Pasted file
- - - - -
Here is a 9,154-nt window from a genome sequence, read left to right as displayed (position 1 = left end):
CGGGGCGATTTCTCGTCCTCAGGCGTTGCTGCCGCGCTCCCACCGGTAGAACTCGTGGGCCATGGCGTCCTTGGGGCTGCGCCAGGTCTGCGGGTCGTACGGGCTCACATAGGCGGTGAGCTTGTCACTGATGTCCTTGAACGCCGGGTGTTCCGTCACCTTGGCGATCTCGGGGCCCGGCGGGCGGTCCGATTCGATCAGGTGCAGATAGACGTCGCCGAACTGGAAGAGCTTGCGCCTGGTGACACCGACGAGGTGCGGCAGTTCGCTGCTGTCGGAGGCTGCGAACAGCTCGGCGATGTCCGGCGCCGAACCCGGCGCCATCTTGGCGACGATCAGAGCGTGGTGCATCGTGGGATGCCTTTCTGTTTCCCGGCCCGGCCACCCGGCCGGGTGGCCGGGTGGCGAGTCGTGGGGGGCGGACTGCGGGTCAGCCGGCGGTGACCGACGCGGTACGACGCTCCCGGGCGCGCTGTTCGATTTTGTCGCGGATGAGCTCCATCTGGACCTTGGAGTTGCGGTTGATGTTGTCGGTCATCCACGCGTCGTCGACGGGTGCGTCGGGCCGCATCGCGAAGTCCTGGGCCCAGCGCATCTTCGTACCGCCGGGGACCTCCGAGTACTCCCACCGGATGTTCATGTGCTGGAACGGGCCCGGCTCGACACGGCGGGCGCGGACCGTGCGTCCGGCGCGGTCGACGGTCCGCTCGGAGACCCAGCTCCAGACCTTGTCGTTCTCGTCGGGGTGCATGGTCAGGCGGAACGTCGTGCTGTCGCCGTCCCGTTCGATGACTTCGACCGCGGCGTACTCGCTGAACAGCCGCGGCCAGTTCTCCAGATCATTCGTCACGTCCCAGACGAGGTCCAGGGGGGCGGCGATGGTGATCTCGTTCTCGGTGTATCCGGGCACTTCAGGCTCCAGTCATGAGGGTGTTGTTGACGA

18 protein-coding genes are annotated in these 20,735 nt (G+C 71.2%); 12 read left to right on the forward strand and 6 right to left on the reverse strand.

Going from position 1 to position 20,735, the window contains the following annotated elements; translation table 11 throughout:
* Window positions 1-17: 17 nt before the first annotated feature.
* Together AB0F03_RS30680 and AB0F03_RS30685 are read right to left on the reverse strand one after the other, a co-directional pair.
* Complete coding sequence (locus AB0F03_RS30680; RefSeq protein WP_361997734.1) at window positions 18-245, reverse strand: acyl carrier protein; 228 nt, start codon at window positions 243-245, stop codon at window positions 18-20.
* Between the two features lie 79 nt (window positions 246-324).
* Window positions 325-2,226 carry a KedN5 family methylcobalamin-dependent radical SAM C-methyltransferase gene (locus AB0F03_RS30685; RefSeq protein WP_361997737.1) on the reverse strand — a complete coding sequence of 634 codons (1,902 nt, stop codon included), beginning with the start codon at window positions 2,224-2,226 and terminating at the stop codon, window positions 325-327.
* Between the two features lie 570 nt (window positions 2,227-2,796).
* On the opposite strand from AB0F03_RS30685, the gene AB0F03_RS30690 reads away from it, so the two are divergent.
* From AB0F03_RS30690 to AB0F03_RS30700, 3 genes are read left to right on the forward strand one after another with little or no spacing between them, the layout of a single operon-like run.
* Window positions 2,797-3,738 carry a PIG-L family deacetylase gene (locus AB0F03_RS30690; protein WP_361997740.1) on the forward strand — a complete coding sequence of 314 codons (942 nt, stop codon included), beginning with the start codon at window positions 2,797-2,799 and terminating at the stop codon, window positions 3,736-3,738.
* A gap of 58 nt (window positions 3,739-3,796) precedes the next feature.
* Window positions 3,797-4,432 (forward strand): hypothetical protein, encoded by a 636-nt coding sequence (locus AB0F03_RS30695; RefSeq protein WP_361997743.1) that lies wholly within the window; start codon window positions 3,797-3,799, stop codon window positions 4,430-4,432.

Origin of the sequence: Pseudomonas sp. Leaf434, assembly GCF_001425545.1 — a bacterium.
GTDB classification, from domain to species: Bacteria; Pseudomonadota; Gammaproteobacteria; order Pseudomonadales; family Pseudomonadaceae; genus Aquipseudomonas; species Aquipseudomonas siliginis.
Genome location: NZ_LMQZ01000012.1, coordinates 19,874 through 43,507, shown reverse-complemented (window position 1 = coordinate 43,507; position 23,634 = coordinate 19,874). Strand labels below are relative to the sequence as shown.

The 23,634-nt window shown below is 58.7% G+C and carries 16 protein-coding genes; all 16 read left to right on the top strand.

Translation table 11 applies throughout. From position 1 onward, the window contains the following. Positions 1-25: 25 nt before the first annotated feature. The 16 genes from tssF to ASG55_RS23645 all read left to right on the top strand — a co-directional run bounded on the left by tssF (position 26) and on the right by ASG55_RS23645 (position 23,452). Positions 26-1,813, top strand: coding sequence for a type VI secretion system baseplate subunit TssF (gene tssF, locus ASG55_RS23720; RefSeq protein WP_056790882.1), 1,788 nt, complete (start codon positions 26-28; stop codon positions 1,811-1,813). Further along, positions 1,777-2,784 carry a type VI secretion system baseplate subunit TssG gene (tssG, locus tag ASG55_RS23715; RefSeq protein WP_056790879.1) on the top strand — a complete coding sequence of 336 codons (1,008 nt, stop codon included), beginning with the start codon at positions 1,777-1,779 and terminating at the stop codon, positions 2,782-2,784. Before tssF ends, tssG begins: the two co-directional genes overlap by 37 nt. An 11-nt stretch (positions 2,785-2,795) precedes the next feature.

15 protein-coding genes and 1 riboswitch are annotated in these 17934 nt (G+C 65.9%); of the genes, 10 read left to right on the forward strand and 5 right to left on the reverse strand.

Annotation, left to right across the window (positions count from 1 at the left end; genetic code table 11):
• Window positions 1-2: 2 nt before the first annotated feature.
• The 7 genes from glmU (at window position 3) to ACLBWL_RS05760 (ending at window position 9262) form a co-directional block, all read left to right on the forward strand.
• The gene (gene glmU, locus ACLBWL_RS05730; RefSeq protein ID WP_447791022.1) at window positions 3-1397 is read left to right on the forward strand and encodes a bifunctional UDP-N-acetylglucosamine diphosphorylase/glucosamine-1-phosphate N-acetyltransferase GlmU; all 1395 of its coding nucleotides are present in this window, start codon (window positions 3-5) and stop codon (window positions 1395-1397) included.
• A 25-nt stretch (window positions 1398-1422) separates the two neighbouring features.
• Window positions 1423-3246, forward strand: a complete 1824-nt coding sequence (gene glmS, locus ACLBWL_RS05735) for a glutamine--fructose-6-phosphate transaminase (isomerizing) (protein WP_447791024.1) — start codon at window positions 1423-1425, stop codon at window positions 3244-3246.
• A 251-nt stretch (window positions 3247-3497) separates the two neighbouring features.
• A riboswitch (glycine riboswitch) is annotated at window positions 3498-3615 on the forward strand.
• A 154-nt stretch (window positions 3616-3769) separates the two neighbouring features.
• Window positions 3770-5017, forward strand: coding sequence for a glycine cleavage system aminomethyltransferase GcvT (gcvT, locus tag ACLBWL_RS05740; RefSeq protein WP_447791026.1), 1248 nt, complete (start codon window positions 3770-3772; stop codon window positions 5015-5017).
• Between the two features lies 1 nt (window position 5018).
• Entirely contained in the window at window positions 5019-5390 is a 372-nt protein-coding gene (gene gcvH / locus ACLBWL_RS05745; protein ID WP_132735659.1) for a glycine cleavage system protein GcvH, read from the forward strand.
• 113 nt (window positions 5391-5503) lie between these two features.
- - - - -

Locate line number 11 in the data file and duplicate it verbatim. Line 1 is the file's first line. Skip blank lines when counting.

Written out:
* On the opposite strand from AB0F03_RS30685, the gene AB0F03_RS30690 reads away from it, so the two are divergent.